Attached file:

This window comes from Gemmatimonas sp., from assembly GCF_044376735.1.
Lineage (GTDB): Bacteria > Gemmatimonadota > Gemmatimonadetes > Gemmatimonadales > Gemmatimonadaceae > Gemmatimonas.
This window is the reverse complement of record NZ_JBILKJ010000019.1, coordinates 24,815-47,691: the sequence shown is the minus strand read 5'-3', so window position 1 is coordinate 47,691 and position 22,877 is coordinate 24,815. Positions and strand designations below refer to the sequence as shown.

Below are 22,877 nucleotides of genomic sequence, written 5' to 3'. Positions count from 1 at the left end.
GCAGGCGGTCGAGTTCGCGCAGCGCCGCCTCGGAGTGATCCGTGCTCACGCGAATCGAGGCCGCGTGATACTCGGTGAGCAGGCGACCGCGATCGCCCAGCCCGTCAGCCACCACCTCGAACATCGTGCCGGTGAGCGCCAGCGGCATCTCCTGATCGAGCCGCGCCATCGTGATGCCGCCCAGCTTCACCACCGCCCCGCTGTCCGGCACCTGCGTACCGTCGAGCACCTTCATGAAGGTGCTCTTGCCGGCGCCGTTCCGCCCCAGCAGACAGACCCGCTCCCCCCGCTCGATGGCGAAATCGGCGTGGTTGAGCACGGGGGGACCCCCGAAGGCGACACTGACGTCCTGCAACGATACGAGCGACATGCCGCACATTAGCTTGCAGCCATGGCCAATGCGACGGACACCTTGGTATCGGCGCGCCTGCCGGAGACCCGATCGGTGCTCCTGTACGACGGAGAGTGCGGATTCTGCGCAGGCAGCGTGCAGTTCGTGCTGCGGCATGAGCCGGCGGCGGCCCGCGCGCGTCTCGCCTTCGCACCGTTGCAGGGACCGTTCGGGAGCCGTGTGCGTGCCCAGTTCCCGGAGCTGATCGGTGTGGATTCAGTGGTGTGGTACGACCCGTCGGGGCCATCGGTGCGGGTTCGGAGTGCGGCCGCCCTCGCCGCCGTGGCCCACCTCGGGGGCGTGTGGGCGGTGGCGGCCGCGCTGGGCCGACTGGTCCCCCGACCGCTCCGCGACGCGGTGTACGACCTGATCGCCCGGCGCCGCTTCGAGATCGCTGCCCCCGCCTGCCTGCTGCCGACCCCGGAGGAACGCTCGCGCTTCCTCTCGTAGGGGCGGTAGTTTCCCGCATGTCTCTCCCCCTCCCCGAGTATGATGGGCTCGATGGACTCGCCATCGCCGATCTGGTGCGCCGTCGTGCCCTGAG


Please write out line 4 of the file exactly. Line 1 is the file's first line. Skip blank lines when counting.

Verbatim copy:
Below are 22,877 nucleotides of genomic sequence, written 5' to 3'. Positions count from 1 at the left end.